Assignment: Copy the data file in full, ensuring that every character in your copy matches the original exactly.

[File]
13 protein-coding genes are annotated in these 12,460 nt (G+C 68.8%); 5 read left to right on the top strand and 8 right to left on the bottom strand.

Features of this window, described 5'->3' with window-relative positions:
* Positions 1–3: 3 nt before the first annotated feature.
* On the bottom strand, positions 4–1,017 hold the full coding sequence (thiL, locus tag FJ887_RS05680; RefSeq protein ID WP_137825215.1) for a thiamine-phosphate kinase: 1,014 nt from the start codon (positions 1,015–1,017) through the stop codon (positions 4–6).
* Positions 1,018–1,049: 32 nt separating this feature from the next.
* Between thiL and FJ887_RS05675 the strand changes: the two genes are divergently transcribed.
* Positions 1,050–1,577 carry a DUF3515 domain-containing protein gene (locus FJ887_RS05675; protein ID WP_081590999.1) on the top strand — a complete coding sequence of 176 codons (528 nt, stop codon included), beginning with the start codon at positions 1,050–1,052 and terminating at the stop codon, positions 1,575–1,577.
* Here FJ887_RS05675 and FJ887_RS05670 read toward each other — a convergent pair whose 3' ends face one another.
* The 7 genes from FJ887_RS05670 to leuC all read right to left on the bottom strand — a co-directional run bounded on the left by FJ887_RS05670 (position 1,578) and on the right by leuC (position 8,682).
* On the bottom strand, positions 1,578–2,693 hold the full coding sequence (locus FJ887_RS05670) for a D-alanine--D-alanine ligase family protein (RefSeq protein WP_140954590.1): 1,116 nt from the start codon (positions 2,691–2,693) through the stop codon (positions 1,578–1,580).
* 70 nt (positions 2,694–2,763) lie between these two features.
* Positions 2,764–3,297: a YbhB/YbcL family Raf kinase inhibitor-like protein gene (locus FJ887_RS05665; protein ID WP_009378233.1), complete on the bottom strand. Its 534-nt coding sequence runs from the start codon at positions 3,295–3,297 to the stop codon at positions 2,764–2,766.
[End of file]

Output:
13 protein-coding genes are annotated in these 12,460 nt (G+C 68.8%); 5 read left to right on the top strand and 8 right to left on the bottom strand.

Features of this window, described 5'->3' with window-relative positions:
* Positions 1–3: 3 nt before the first annotated feature.
* On the bottom strand, positions 4–1,017 hold the full coding sequence (thiL, locus tag FJ887_RS05680; RefSeq protein ID WP_137825215.1) for a thiamine-phosphate kinase: 1,014 nt from the start codon (positions 1,015–1,017) through the stop codon (positions 4–6).
* Positions 1,018–1,049: 32 nt separating this feature from the next.
* Between thiL and FJ887_RS05675 the strand changes: the two genes are divergently transcribed.
* Positions 1,050–1,577 carry a DUF3515 domain-containing protein gene (locus FJ887_RS05675; protein ID WP_081590999.1) on the top strand — a complete coding sequence of 176 codons (528 nt, stop codon included), beginning with the start codon at positions 1,050–1,052 and terminating at the stop codon, positions 1,575–1,577.
* Here FJ887_RS05675 and FJ887_RS05670 read toward each other — a convergent pair whose 3' ends face one another.
* The 7 genes from FJ887_RS05670 to leuC all read right to left on the bottom strand — a co-directional run bounded on the left by FJ887_RS05670 (position 1,578) and on the right by leuC (position 8,682).
* On the bottom strand, positions 1,578–2,693 hold the full coding sequence (locus FJ887_RS05670) for a D-alanine--D-alanine ligase family protein (RefSeq protein WP_140954590.1): 1,116 nt from the start codon (positions 2,691–2,693) through the stop codon (positions 1,578–1,580).
* 70 nt (positions 2,694–2,763) lie between these two features.
* Positions 2,764–3,297: a YbhB/YbcL family Raf kinase inhibitor-like protein gene (locus FJ887_RS05665; protein ID WP_009378233.1), complete on the bottom strand. Its 534-nt coding sequence runs from the start codon at positions 3,295–3,297 to the stop codon at positions 2,764–2,766.